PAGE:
For most small businesses it’s not exactly a walk in the park to attract ideal new clients. And for many, LinkedIn rightly so is a key channel for growth objectives. But it is noisy and competitive platform with all guns blazing in the race for visibility and content marketing traction writes Sue Parker.
Central to growing market visibility and generating enquiries is your personal reputation and conduct. Whether using the platform for business growth, entrepreneurial positioning, leadership or career growth, your conduct and reputation goes hand in hand.
The heat is on for businesses to survive and thrive this year and so the appeal of fast wins and the promise of gaining easy influencer status abounds on LinkedIn,
The delusion of influencers
The whole rhetoric and market sway of becoming an influencer has lost its gloss. Every Tom, Dick and Mary wants to be one and there are thousands of coaches and services now peddling solutions, especially around LinkedIn.
Every social media platform attracts the good, ugly, fraudulent and honest. I do wish there was a vaccine for ethics but that is as likely as Gary V becoming a priest. Humans are humans and LinkedIn likewise draws a solid mix of those desperate and delusional.
But when it comes to putting dollars in the bank, raising visibility and professional brand influence, there are no easy wins in building business and leadership trust.
Integrity, consistency, time and value add are the evergreen reputation pillars. LinkedIn members who try and swoop up quick wins to give the impression of ‘smashing it’ with fake social proof will and do come unstuck at some point. All that glitters isn’t always gold.
The key to protecting your brand and mitigate risk is to apply critical thinking and assessment to avoid lazy hyperbole and dodgy marketing ploys.
There are can be key warning bells on LinkedIn which cast doubt on ethical marketing and authentic business value. In the mad scramble to reap sales and business leads, members will be blindsided into believing certain marketing practices are the ‘done thing, everyone is doing them and are acceptable’. Or they are well aware that the practices are deceitful but don’t give a flying fig anyhow.
The big test of any marketing is the transparency of the actions and processes. Dubious marketing practices are kept hidden and secret, a bit like the Freemason’s handshake!.
And winning acclaim when it was fake will chip away at wellbeing and self-worth. I call these practices the ‘underbelly of LinkedIn” as they can be fraudulent and nefarious at worst, foolish and a waste of time and money at best.
Run for the hills if you are considering the following practices and likewise if you observe them from others:
Engagement Pods are not a silver bullet for visibility and status but a slippery slope. And whilst there appeared to be a reduction in 2020, they have resurfaced in full throttle. Why? I believe competitive desperation, self-doubt and the economic roller coaster is contributing.
An engagement pod in its true form is set up to game the algorithm. Pods group businesses together (circa 10 to 1000 nationally or globally and mostly totally disparate) to enforce engagement on each other’s post to boost visibility. Pods can be fee-based or free, but the former has now become a pernicious business model and sell in itself on the platform.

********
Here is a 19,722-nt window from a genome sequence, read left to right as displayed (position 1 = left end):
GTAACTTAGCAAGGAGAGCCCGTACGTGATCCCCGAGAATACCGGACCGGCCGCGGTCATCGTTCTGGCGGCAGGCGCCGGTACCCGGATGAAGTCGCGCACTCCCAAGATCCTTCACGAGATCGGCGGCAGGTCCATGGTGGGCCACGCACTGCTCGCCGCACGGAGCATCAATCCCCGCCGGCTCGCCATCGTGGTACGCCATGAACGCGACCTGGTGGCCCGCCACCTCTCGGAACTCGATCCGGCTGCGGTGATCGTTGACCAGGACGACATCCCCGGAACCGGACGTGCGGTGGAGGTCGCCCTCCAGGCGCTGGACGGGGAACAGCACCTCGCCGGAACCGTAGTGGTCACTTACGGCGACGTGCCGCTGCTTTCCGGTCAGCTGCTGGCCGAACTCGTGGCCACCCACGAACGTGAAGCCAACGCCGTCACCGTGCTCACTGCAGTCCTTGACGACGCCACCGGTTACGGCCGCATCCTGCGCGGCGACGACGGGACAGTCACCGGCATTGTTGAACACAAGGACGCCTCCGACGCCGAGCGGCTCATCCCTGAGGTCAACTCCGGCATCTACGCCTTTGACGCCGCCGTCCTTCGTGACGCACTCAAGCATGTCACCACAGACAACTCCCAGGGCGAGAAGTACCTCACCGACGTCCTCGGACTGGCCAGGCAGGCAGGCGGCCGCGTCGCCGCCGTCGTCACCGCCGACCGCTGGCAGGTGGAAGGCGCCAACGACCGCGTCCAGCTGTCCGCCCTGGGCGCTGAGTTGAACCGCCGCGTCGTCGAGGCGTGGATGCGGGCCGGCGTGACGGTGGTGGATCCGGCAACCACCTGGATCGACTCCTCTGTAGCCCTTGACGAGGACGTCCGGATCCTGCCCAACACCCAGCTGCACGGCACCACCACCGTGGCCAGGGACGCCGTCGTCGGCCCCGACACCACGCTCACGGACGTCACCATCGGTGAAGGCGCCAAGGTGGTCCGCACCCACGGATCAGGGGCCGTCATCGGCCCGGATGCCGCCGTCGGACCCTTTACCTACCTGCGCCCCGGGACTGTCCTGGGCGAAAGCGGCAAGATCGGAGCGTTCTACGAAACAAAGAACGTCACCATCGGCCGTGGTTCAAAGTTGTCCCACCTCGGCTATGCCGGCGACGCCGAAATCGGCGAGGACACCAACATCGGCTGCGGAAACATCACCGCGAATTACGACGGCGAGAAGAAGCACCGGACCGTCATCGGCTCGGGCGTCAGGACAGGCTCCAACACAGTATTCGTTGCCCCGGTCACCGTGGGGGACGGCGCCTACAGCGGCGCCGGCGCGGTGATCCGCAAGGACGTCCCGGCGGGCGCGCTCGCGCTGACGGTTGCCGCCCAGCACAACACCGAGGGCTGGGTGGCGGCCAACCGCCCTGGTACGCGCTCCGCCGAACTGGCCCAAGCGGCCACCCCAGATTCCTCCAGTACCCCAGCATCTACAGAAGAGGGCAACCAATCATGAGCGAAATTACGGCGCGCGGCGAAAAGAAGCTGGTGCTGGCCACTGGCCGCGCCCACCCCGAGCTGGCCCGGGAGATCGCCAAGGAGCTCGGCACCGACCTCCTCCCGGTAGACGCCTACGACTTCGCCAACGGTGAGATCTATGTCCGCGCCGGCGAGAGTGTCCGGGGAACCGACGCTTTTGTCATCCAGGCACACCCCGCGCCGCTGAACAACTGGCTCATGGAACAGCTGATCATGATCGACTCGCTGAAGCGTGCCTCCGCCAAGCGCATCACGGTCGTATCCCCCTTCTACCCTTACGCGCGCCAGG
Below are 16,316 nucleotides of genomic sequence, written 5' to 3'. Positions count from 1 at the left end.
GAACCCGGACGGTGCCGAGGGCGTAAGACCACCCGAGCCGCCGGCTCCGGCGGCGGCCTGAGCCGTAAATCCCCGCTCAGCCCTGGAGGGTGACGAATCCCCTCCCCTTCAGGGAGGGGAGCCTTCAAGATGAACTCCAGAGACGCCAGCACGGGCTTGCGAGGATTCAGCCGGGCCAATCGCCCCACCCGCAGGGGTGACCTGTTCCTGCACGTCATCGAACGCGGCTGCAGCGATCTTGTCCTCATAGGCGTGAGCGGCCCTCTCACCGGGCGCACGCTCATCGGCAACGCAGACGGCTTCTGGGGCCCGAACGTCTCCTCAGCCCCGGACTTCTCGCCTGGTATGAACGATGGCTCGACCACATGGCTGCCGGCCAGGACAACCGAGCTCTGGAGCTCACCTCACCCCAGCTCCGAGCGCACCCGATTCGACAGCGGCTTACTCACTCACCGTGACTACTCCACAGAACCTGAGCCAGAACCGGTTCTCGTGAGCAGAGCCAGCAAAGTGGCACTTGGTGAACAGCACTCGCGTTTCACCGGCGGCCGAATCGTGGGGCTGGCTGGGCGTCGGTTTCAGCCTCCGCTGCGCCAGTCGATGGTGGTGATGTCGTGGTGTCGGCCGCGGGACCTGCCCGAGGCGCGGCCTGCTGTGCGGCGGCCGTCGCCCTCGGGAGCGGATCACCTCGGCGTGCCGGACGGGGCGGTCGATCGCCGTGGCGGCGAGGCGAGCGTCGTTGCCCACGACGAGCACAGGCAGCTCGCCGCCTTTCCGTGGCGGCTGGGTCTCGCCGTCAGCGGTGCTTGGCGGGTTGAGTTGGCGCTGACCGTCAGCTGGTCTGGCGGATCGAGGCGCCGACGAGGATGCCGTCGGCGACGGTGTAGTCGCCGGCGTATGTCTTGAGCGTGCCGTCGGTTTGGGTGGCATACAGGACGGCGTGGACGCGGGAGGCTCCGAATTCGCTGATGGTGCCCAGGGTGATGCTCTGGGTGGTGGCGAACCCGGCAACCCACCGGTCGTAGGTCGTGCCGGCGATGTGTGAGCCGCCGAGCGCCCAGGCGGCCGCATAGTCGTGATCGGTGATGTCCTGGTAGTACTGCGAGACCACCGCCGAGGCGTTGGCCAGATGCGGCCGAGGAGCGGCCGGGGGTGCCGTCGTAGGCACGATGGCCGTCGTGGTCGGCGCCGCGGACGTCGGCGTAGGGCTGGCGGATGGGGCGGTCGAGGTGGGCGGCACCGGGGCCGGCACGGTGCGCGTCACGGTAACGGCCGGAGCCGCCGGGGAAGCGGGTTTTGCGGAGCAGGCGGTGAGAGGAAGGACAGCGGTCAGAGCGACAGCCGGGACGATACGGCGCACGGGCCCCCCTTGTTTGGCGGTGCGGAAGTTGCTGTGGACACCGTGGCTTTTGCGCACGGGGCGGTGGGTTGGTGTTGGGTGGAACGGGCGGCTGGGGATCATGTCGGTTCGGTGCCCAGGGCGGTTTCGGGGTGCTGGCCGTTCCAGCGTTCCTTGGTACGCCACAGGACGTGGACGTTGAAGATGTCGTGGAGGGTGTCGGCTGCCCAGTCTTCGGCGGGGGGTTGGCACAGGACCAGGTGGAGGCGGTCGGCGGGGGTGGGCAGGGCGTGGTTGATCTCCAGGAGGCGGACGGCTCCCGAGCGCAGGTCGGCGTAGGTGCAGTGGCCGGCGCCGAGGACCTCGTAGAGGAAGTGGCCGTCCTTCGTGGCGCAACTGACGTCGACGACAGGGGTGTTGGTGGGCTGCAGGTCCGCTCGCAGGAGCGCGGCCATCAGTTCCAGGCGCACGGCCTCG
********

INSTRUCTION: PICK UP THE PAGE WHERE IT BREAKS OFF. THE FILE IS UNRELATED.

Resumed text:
The vacuous, back-patting, effusive garbage comments, international-3rd country engagement and local echo chamber clamour is as deafening as useless.
Paid Followers & Fake Profile Engagement
All that glitters isn’t gold and this sits central to the issue of paid followers and fake engagement. Again the use of fake and paid services to garner the appearance of influencer status has not abated in 2021 but perhaps re-engineered a little more adroitly (in some cases)
Further, the click farm industry has grown due to demand by the lazy and unethical. Sellers are global and in Australia.
Outsourcing profile management
Your personal profile is yours and it’s important to be a real human on LinkedIn. Do not outsource personal profile activities and connection requests outside of your company. . . Also, many outsourced services combine automation, click farms and engagement pod activities as a ‘done for you’ service.
Outsourcing is very dangerous stuff as your brand and profile can and will be compromised. I have seen 100s of people in LinkedIn jail or teetering.
The issue of automation is being addressed by LinkedIn regularly but nowhere near robustly enough. Automation and chrome tools are prohibited in the User Agreement
And this year there has been communication from LinkedIn HQ that sending more than 100 invitations per week will be deemed an alert for automated activity. However, this is haphazard on enforcement but it is happening and members being suspended. But nonetheless, there is a myriad of smart communication best practice reasons why you shouldn’t automate invitations, notwithstanding the generic cut and paste flavour and spray and pray intent. Quality vs quantity every time.
Being an influencer has nothing to do with likes or followers but the power of the work you do and how it impacts your industry and client needs in a fresh and unique way.
Be clear, creative and brave on LinkedIn as being ethical doesn’t mean boring, How you use the fabulous and powerful LinkedIn channel matters and echo chambers and vanity ploys don’t build authentic trust-based reputations.
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